A Colorful New Year

A Colorful New Year

Winter doldrums got you down? This Massachusetts design team has the color cure!

Photos courtesy of Michael J. Lee.

Chances are if you live on the East Coast, your world is looking pretty grey right about now. The Grayson “bomb cyclone” that doused Rhode Island in a shower of monochromatic slush has left me feeling, well “ugggh.” If, like me, you’re a bit starved for color, read on, my friend.

The team of Matt Simitis and Courtney Driver of Curl Simitis architecture + design has the cure – an injection of bold, vivid color into our dreary New England winter. Feast your eyes on some truly spectacular images (courtesy of Michael J. Lee) from their recently completed Wellesley, Massachusetts, project. Caution: You will likely be inspired to repaint your dining room the next time you’re stuck inside on a snow day.

Q: Please tell us a bit about Curl Simitis and your work. 


A: At Curl Simitis architecture + design, we believe in the enduring integrity of craft, and we believe in the importance of architecture to be an expression of its time. In an area as rich with history as New England, the balance between the two is where we find the most potential for meaningful design solutions, whether in a renovation or a new house. We’re Modernists at heart, but finding the appropriate expression of our clients’ personalities balanced with context is our favorite part of the process and is what we do best. 


Q: What are some of your favorite ways to incorporate bold, vivid color into your designs?

A: Smaller, well-contained rooms, such as a front entry, dining room, or powder room, are perfect spaces to inject bold colors. We tend to look at these spaces as “jewel boxes” because you can step inside them and be transported. Since they are rooms you tend to pass through infrequently, most homeowners feel more comfortable making a big statement. These rooms also tend to be spaces where guests frequent so they can have a greater impact on a wider audience.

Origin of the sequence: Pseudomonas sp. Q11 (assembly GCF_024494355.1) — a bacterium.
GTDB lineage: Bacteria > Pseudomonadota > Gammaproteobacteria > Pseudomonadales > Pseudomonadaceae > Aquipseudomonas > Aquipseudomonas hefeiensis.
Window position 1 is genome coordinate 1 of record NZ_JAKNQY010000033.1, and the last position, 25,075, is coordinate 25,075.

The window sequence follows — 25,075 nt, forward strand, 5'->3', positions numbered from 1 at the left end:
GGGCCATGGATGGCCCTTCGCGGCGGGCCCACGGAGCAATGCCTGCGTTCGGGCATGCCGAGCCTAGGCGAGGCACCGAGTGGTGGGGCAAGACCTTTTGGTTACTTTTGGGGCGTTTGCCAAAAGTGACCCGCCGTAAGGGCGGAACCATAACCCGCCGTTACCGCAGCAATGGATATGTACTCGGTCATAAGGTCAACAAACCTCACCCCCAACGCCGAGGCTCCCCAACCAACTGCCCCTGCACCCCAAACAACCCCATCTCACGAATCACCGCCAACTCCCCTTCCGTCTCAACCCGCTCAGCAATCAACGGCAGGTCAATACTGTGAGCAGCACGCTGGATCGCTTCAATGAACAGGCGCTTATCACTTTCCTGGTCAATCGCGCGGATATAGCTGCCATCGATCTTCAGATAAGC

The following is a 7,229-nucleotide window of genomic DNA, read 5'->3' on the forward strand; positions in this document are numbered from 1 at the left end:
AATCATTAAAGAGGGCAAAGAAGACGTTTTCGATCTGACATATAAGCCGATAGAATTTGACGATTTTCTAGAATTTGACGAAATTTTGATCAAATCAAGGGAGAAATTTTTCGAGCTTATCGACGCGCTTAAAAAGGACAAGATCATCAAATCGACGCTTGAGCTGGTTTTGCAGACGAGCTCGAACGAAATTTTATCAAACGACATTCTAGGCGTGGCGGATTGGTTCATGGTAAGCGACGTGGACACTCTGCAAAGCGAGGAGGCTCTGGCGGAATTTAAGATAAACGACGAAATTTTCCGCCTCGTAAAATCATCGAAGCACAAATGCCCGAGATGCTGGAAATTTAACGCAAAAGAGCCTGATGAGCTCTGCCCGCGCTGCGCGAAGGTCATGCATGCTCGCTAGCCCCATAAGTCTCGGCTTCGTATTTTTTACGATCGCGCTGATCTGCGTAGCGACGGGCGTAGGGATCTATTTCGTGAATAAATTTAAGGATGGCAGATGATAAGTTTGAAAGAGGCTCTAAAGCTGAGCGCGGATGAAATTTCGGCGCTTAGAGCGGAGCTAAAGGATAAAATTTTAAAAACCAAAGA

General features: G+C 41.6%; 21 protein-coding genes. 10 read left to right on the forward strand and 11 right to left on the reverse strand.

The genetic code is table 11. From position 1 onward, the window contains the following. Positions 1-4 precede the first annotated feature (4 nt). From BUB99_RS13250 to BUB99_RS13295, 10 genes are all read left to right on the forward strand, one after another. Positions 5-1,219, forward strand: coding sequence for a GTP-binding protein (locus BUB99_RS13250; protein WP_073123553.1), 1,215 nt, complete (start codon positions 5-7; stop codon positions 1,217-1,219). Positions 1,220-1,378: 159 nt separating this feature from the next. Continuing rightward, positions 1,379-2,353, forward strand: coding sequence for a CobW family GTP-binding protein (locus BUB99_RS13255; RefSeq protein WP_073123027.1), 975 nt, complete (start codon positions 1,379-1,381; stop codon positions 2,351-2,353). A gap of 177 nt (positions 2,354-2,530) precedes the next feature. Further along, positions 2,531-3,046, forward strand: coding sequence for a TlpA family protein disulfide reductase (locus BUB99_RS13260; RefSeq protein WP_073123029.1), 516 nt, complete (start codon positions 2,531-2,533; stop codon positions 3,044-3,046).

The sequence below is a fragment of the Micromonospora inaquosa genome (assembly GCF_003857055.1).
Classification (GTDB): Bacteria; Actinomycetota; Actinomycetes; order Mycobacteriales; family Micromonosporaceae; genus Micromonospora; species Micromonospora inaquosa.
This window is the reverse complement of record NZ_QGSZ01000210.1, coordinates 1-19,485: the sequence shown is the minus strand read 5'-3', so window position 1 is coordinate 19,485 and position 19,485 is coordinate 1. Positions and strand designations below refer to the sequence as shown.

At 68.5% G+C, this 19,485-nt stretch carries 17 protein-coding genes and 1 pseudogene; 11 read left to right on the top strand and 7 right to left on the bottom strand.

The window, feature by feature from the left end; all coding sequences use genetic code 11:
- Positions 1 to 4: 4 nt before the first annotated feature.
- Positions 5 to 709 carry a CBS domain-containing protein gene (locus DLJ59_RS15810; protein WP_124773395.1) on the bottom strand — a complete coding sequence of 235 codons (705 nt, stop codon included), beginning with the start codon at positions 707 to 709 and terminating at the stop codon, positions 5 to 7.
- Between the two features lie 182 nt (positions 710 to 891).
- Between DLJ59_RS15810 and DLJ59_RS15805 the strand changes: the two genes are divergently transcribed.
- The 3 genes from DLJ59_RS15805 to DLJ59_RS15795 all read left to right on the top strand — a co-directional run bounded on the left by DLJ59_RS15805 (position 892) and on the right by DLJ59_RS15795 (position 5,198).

Entry way by Curl Simitis with blue carpeted stairs and red door

Alternatively, in large spaces it is usually a good approach to think at multiple scales. The wall color is usually a lighter tone to keep the light, airy feel that people love, but developing a range of colors for furniture, fabrics, and accessories helps to break down the volume of the room. These layered readings of color create a more intimate visual texture that people can get comfortable in. It also helps to create different “rooms” within the space (say, Dining and Living area), where there’s a common palette of colors, but each emphasizes a different tone. 


Family room by Curl Simitis with red chair

Q: New England is home to a lot of traditional residences. How can color help take an old home into a modern space? 


A: There are so many unique and interesting ways to use color to bring a home into contemporary times. One way is to use broad strokes where emphasis is placed on whole planes rather than details within that plane. For example, in a dining room that may have paneling, crown molding, and a base, we would suggest painting all trim one deep color. In that instance you retain the detail the room has to offer, but you temper it with a contemporary way of treating interiors. The details are still present and discernable through the varied shadow lines of the differing profiles, but it’s the tone that has more impact. 


Kitchen table with blue bench seat by Curl Simitis

We also like to develop our color schemes by starting from paint manufacturers’ historic color collections. We find that the deeper, earthier tones that are present in more traditional paint colors form a good base for the other colors we’ll use to play off them. Ultimately, within most schemes we develop there will be both historic and non-historic colors. The context – both how the color is used as mentioned earlier, and the architecture it’s being used with – really begins to define how the colors are perceived. It can be really surprising to see a color you know to be “historic” suddenly looking crisp and modern!

Q: What do you say to clients who are wary of bold color choices?